In less than a week from now, the Congress-led United Progressive Alliance (UPA) will celebrate the first anniversary of its second consecutive term in office. No mean achievement, given the uncertainties of coalition politics and gradual crumbling of traditional vote banks that guaranteed outcomes.
Ironically, it is precisely in this context of very high expectations that the UPA government under Prime Minister Manmohan Singh will be judged. Accordingly, even after recognizing the fact that a year is too short a time, the UPA’s one-year record appears to be a case of belied hopes.
What has been disappointing is not so much the misses in policy, but the image it has acquired of a government that has lost momentum and direction at a time when the country is facing one of its gravest external/internal security threats and battling an increasingly uncertain global economic environment.
It has undone all the good work in first winning the general election and then having moved the ball on serious economic reform initiatives—such as the move to a single-rate goods and services tax (GST), the direct tax code (DTC) and a new road map for fiscal federalism as defined by the 13th Finance Commission (TFC)—and political reform initiatives such as providing for mandatory reservation of one-third of the seats in the Lok Sabha and state assemblies for women.
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A year ago, the Congress surprised everyone with its performance in the general election that gave it 207 seats in the Lok Sabha—the first time any party crossed the 200 mark in two decades. It had the additional advantage of being within striking distance of a majority with its existing coalition members and more importantly, without the support of the Left parties it had blamed for missing out on key reform initiatives during its first term in office.
Further, the principal opposition party, the Bharatiya Janata Party (BJP), was in a veritable mess after having turned in a disappointing performance by coming up a distant second to the Congress. It was, given the uncertain times, a dream win.
Yet almost from the word go, the UPA stumbled. The first initiative it undertook was to mend relations with Pakistan—an imperative if India is to realize its potential. However, the clumsy handling of the Sharm el-Sheikh encounter with Pakistan not only put the clock back in relations between the two countries, it dramatically raised the stakes for a rapprochement.
Alongside, the very apparent differences between the government and the Congress party also conveyed an impression that the understanding which had been taken for granted in the UPA’s first term was missing more than just a tick in its second.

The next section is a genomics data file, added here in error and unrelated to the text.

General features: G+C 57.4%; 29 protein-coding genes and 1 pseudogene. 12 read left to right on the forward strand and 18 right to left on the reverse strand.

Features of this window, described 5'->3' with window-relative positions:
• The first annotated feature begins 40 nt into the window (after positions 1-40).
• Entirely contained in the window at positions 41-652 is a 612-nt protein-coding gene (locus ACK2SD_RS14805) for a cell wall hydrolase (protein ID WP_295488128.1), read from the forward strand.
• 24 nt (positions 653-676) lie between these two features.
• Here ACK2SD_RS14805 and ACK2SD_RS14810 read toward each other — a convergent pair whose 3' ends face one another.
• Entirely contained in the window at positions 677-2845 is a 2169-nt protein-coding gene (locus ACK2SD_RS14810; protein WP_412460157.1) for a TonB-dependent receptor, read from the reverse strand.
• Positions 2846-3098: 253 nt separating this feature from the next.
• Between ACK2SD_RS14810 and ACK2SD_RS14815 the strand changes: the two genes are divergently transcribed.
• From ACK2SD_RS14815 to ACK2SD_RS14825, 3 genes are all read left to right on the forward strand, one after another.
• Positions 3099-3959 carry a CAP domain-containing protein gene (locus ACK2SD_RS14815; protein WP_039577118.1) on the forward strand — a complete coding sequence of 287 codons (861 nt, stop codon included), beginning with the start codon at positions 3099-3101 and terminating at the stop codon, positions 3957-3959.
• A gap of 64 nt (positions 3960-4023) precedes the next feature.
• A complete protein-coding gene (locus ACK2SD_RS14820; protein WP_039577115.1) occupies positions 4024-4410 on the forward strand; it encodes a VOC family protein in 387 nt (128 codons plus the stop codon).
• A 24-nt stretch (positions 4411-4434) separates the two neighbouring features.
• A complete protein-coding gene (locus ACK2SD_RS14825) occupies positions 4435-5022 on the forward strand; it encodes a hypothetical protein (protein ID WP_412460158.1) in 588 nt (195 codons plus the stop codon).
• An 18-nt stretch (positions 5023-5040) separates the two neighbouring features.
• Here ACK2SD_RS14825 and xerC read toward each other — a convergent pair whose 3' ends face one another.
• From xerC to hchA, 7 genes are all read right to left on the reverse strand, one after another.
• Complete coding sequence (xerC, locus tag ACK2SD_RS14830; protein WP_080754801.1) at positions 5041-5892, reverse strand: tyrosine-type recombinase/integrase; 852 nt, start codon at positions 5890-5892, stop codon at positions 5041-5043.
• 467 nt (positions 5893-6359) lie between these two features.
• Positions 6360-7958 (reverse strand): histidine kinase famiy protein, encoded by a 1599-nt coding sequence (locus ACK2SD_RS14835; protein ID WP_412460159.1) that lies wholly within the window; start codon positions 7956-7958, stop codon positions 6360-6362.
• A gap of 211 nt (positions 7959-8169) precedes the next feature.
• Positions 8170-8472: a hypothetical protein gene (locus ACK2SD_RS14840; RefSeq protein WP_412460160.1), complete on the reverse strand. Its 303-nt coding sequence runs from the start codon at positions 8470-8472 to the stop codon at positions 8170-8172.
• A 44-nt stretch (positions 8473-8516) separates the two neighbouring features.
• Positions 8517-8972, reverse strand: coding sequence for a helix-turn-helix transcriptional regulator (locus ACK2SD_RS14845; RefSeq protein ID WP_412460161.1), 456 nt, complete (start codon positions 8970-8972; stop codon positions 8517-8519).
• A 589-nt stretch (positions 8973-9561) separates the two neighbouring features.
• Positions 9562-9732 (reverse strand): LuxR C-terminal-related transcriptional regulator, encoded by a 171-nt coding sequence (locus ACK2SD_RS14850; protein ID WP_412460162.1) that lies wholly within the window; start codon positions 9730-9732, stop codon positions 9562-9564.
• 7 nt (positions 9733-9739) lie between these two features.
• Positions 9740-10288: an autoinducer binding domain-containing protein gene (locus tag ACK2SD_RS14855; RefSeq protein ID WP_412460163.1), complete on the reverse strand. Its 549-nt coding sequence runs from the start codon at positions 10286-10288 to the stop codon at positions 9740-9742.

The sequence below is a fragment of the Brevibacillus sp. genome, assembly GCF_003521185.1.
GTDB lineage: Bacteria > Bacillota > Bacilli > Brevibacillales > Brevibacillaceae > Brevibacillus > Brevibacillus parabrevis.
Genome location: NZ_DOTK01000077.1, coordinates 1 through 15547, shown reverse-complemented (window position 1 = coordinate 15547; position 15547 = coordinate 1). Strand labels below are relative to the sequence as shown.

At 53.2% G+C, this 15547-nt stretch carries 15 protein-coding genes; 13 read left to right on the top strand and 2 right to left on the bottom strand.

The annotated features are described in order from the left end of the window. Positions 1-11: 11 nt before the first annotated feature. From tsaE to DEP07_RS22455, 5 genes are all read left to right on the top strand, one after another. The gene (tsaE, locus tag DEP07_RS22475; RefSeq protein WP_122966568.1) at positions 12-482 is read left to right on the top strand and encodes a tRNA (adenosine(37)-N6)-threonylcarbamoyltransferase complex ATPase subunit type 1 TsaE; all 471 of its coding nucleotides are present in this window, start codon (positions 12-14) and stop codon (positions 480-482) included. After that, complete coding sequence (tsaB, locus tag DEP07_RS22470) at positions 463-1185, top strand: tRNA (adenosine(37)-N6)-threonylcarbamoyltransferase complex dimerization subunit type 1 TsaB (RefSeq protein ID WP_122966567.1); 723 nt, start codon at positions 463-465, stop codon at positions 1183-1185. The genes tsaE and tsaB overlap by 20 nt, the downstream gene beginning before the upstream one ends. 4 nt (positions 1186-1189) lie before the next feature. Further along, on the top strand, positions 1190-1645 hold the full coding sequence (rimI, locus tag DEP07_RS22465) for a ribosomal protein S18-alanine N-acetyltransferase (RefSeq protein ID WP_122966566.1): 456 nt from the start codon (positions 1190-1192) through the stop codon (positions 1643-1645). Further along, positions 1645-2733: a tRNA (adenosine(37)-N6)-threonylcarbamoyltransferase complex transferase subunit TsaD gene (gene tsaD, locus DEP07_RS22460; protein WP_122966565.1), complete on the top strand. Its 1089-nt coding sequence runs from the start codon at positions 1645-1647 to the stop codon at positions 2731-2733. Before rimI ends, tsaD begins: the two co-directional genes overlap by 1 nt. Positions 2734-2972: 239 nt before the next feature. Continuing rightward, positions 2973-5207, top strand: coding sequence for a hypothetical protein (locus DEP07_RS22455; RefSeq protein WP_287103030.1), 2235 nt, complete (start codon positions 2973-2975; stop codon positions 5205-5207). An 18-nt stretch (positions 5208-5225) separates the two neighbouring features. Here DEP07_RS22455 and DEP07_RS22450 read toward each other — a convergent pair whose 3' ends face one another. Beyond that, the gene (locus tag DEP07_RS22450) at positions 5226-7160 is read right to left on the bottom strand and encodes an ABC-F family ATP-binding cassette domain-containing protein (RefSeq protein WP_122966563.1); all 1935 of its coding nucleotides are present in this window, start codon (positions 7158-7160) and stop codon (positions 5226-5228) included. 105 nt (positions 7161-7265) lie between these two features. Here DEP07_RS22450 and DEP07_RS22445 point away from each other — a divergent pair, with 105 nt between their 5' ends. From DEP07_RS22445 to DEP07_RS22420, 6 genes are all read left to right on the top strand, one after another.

Meanwhile, it failed to get a handle on surging food inflation, which scaled a 11-year high on 28 November with the annual increase in food prices measured at 19.05%. Commodity-wise, for staples, the annual inflation was 42% (10% at the same time in 2008) for pulses, 102% (decline of 10%) for potatoes, 23% (6%) for onions, 13% (14%) for fruit and 31% (21%) for vegetables. Worse, the price spiral led to a blame game in the coalition with the Congress and the Nationalist Congress Party, led by food and agriculture minister Sharad Pawar, trading charges.
Similarly, on the key issue of internal security, the UPA sounded like a house divided with coalition members failing to agree whether to take a “soft” or a “hard” line against Naxalites, or Maoist rebels. The killing of at least 70 policemen by Naxalites in Dantewada, Chhattisgarh, further dented the UPA’s image. The exit of junior foreign affairs minister Shashi Tharoor over a controversy related to his association with the new Kochi team in the Indian Premier League only further roiled the image of the coalition. In the process, the UPA created space for its political adversaries; the fact that it has not translated into political capital is only because the Opposition is still struggling in the aftermath of the defeat it suffered in the 15th general election.
All of this has taken the sheen away from the substantive initiatives taken by the government, including a welcome image makeover for the country. It is to the credit of the UPA that it has managed to reinvent the country’s image at the global high table from that of an obstructionist to a proactive deal maker. And it is more admirable since it did so by managing a parliamentary consensus ahead of the climate change negotiations in Copenhagen last year (as mentioned in Capital Calculus on 7 December).
Similarly, by accepting TFC’s recommendations, the UPA has set the stage for a dramatic change in the fiscal federalism norms since it entails economic empowerment of the third tier of government—panchayats (village councils) and urban local bodies such as municipalities—by guaranteeing them a share in the divisible pool of national taxes. Tag this with the GST and the proposed DTC, it is apparent that the UPA has moved the ball substantially with respect to economic reforms.
In the final analysis, it is apparent that the shortcomings of the government are dominating perception of the UPA’s performance in the last one year—a case of half empty rather than half full. Frankly, the government has only itself to blame.
Anil Padmanabhan is a deputy managing editor of Mint and writes every week on the intersection of politics and economics. Comments are welcome at firstname.lastname@example.org